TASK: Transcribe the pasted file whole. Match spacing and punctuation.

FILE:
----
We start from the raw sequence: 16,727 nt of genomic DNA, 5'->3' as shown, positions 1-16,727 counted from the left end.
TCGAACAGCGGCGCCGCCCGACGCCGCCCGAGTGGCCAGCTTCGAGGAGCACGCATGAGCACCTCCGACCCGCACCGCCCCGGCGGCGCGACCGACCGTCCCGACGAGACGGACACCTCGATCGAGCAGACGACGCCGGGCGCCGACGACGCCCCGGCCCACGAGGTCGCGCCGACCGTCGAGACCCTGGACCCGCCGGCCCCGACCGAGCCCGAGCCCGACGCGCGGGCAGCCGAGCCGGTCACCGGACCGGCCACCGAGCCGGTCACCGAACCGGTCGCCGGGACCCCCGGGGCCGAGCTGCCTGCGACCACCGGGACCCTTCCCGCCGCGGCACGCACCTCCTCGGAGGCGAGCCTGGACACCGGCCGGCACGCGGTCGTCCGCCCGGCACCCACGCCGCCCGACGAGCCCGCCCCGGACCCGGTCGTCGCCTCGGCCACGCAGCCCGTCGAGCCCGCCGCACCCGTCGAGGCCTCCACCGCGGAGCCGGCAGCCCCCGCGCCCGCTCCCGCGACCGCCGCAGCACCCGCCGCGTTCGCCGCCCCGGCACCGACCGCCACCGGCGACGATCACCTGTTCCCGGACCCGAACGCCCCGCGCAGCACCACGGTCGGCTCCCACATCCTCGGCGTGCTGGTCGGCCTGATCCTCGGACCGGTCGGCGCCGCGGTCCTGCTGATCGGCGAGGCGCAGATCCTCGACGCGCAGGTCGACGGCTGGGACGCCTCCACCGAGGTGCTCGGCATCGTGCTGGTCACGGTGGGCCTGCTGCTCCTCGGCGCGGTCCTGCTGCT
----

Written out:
We start from the raw sequence: 16,727 nt of genomic DNA, 5'->3' as shown, positions 1-16,727 counted from the left end.
TCGAACAGCGGCGCCGCCCGACGCCGCCCGAGTGGCCAGCTTCGAGGAGCACGCATGAGCACCTCCGACCCGCACCGCCCCGGCGGCGCGACCGACCGTCCCGACGAGACGGACACCTCGATCGAGCAGACGACGCCGGGCGCCGACGACGCCCCGGCCCACGAGGTCGCGCCGACCGTCGAGACCCTGGACCCGCCGGCCCCGACCGAGCCCGAGCCCGACGCGCGGGCAGCCGAGCCGGTCACCGGACCGGCCACCGAGCCGGTCACCGAACCGGTCGCCGGGACCCCCGGGGCCGAGCTGCCTGCGACCACCGGGACCCTTCCCGCCGCGGCACGCACCTCCTCGGAGGCGAGCCTGGACACCGGCCGGCACGCGGTCGTCCGCCCGGCACCCACGCCGCCCGACGAGCCCGCCCCGGACCCGGTCGTCGCCTCGGCCACGCAGCCCGTCGAGCCCGCCGCACCCGTCGAGGCCTCCACCGCGGAGCCGGCAGCCCCCGCGCCCGCTCCCGCGACCGCCGCAGCACCCGCCGCGTTCGCCGCCCCGGCACCGACCGCCACCGGCGACGATCACCTGTTCCCGGACCCGAACGCCCCGCGCAGCACCACGGTCGGCTCCCACATCCTCGGCGTGCTGGTCGGCCTGATCCTCGGACCGGTCGGCGCCGCGGTCCTGCTGATCGGCGAGGCGCAGATCCTCGACGCGCAGGTCGACGGCTGGGACGCCTCCACCGAGGTGCTCGGCATCGTGCTGGTCACGGTGGGCCTGCTGCTCCTCGGCGCGGTCCTGCTGCT